How High Does Your Organization Score on the Diversity and Inclusion Initiative?

BY Kathy Crosett
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As the millennials move into leadership roles in organizations, they expect to find
more emphasis on diversity and inclusion in the workplace. This change in attitude requires sensitivity at the highest levels of leadership in an organization. To track whether business leaders are actually implementing change and not just paying lip service, the UNC Kenan-​Flagler Business School conducted the 2016 Diversity Competencies for Leadership Development Survey. The survey results are worth a look if this topic  is a challenge for your organization.

According to the survey findings, leaders who are charged with establishing their organization’s attitudes and behaviors toward diversity and inclusion must be culturally sensitive and possess the following qualities:

  • Willingness to collaborate 71%
  • Flexibility 55%
  • Comfort with ambiguity and change 54%
  • Appreciation of difference 53%
  • Openness 51%

The commitment to diversity and inclusion must go beyond having a leader or two proclaim an organization’s commitment to change. Employees need to see progress toward stated goals. As evidence of progress, leaders are generally trying to recruit diverse hires (60%). Once these folks are part of the organization, leaders must also make the effort to offer them development opportunities (42%) and engage them by inviting them to participate in a variety of initiatives which will increase their visibility in the organization (37%.)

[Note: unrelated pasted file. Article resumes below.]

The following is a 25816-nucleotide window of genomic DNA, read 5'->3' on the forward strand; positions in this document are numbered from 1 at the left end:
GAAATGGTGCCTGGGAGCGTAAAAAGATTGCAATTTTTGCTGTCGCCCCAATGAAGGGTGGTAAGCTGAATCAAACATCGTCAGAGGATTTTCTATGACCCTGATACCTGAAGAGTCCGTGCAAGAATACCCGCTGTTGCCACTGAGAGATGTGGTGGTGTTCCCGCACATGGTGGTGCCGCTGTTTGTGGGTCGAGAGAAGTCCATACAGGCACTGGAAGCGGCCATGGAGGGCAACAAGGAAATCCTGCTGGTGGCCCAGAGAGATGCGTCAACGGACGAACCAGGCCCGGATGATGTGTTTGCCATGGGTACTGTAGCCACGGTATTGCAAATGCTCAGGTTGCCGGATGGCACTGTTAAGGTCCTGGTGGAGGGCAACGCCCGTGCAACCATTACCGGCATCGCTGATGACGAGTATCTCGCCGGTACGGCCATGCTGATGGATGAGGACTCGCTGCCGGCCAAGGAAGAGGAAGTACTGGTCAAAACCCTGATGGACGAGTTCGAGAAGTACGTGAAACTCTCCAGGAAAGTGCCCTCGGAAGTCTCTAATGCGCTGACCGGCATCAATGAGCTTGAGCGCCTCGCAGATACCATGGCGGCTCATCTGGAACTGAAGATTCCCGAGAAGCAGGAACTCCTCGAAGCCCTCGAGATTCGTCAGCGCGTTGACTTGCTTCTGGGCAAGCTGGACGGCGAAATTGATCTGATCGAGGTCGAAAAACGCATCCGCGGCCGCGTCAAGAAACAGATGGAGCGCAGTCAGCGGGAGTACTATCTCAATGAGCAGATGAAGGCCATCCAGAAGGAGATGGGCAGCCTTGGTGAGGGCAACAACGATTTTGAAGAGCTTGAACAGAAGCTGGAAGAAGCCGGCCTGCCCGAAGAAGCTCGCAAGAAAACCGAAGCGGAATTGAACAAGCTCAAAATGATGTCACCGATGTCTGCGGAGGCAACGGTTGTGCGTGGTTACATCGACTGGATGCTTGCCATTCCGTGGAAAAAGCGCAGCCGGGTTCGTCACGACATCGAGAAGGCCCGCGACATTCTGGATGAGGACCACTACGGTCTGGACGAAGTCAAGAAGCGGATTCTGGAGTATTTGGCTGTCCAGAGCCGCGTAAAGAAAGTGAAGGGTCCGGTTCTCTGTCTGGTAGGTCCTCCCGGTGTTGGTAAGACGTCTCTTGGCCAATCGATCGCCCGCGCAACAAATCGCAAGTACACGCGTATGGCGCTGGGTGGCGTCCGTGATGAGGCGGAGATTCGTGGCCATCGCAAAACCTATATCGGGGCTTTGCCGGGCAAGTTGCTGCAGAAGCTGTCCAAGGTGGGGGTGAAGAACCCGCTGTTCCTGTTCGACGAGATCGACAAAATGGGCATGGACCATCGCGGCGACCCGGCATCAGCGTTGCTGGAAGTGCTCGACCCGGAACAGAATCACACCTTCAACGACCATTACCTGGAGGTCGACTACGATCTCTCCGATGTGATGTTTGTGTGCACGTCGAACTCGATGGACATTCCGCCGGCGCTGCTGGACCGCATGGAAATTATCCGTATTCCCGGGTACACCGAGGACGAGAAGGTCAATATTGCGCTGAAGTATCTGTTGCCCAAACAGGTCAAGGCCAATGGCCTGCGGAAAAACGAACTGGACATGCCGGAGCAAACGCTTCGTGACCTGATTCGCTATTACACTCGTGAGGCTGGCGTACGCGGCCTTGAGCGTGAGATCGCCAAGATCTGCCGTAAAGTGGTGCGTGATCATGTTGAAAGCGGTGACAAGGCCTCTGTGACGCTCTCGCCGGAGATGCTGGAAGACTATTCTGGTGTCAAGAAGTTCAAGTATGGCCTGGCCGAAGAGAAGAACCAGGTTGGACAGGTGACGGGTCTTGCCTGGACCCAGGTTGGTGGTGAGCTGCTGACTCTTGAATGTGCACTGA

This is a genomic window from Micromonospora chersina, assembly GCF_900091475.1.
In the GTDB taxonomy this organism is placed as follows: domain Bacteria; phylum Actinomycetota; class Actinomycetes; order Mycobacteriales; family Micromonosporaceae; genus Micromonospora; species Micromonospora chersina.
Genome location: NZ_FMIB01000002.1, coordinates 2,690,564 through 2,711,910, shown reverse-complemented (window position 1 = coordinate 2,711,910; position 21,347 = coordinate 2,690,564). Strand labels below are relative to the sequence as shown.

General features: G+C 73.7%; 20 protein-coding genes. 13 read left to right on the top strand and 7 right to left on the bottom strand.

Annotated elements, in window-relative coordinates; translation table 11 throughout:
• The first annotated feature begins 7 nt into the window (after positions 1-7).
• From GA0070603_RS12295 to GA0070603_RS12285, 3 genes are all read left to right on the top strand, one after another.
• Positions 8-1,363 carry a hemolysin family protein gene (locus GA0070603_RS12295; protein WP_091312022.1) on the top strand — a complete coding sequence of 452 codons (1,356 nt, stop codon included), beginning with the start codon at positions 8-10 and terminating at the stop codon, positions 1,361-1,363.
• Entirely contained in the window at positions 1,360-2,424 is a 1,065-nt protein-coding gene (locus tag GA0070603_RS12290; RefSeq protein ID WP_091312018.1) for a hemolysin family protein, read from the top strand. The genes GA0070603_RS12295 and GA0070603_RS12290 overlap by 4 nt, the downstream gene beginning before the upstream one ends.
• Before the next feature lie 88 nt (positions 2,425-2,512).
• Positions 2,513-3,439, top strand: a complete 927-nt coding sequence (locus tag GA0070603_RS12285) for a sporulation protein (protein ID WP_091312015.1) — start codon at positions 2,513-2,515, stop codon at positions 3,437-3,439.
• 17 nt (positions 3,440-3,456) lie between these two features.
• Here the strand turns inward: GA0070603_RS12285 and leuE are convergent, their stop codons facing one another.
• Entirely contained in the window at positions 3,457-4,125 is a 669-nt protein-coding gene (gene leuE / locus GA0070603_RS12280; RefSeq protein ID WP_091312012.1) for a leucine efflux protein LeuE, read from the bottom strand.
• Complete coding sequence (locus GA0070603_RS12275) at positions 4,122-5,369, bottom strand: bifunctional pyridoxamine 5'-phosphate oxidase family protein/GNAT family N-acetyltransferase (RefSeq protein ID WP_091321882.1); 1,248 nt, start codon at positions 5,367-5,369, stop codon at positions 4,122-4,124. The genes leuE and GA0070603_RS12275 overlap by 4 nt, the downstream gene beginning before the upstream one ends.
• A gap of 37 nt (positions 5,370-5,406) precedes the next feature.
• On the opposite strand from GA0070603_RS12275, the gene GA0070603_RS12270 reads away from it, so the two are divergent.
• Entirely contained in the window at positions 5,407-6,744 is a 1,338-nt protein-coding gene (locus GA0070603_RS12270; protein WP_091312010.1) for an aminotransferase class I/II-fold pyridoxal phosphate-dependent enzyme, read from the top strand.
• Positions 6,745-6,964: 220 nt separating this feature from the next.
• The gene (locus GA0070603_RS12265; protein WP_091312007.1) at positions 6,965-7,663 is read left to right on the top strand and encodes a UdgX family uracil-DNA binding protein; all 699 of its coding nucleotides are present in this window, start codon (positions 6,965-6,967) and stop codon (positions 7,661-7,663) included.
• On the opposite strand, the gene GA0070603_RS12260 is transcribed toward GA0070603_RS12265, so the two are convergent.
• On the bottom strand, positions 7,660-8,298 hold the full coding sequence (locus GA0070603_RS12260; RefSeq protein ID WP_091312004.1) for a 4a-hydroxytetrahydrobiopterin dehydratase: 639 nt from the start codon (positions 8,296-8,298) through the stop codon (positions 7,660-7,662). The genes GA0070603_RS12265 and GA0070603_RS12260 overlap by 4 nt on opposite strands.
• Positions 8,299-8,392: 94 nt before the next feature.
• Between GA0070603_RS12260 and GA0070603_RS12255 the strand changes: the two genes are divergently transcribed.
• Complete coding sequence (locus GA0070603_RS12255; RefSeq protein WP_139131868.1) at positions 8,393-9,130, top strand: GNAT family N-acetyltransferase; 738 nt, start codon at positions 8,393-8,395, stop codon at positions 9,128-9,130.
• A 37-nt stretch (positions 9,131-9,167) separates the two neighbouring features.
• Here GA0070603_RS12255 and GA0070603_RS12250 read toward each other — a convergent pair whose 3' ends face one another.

88% of business leaders agree they must improve their diversity and inclusion competencies to ensure their long-​term success. In the survey, the following percentages of leaders acknowledge that failing on this front will negatively impact them as follows:

  • Attracting top talent 73.2%
  • Improving organization culture 70.7%
  • Employee retention 68.3%
  • Innovating 59.8%
  • Improving collaboration 59.8%

Over half of business leaders note their organization needs to improve the progress being made toward D&I goals. Part of the problem stems from roadblocks like failing to define what they mean by a culture of inclusion, failing to set aside resources to define the culture and failing to put specific programs in place to support the initiative.

If this sounds like your organization, you may want to make D&I a higher priority in the coming months.